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Use it, don’t lose it

Graham Clews hears about moves to encourage career progression for BME staff in the NHS

Physiotherapists from non-British cultures should embrace their background and use their cultural identity to help them achieve success within the NHS.

That’s the view of a senior physiotherapist who has undertaken the NHS’s own programme designed to help NHS staff from black and minority ethnic groups to move into management in the health service. He is now setting up his own programme for staff in his trust.

Kiran Katikaneni, a senior physiotherapist at St Richard’s hospital in Chichester, says the Breaking Through programme taught him and his fellow students to treat cultural differences as an asset, instead of trying too hard to fit into the existing culture and losing the ‘spark’ that might help them to rise to senior positions.

 ‘Staff from different cultures should treat it as a positive, and look at their strengths, not their weaknesses,’ he says. ‘Adapt your culture and ways of working to local ways, but do not bin it completely.’

Staff from some cultures are more used to using first names, or being literally ‘hands on’, he says, and as long as it is appropriate, they should not hide this behaviour but seek to benefit from it.

Room at the top

The Breaking Through programme was launched in 2003, and is now run by the NHS Institute for Innovation and Improvement.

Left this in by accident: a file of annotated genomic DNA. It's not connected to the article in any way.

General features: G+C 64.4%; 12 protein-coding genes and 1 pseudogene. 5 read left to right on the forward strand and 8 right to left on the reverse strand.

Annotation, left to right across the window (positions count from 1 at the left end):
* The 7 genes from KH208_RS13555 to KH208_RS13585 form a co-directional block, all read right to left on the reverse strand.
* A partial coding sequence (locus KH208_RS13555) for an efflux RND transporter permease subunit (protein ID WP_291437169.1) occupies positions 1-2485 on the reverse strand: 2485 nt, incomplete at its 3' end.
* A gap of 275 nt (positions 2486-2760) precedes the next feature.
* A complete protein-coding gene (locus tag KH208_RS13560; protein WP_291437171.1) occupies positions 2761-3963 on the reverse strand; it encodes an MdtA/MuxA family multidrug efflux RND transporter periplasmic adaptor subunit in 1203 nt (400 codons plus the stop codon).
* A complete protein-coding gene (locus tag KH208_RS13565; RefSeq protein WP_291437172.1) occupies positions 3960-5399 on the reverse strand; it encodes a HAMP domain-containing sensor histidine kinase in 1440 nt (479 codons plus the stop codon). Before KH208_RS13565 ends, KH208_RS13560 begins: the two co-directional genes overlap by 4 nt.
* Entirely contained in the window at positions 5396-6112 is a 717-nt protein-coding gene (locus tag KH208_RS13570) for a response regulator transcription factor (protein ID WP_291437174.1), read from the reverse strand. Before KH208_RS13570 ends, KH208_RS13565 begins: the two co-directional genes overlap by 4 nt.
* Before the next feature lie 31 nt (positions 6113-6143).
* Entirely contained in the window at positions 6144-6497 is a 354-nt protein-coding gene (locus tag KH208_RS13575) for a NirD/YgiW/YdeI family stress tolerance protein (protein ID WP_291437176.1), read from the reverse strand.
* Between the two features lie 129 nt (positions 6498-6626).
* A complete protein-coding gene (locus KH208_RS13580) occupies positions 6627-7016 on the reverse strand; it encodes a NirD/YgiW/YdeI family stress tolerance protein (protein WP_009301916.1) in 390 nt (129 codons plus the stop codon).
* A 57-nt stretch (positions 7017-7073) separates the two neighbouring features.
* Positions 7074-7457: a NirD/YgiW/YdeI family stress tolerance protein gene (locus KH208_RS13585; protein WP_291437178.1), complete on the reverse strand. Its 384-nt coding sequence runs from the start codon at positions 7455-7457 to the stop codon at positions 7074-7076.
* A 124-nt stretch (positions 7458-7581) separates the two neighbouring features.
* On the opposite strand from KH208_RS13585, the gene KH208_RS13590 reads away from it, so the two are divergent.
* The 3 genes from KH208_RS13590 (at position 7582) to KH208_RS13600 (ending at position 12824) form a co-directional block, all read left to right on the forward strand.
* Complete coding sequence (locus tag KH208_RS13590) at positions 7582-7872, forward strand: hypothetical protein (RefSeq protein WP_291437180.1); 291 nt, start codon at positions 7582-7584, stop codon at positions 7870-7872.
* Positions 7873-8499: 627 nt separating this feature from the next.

According to the institute, there are around 193,000 staff from BME backgrounds in the NHS, and the most recent figures show that only around 1.62 per cent work at executive director level or higher.

Kiran, who is originally from south India, is now producing a shorter version of Breaking Through that he will run for BME staff working at Agenda for Change bands 5, 6 and 7 at his own trust, Western Sussex Hospitals. When he joined his physio department three years ago, he was the first overseas person working there. Now there are three senior physios from abroad, and colleagues are becoming more open to different working styles, he says. ‘I see a lot of talent among BME staff, but they often lack the confidence to aim for more senior positions’, he adds. fl

Further information

The CSP’s equality and diverstiy toolkit can be viewed at


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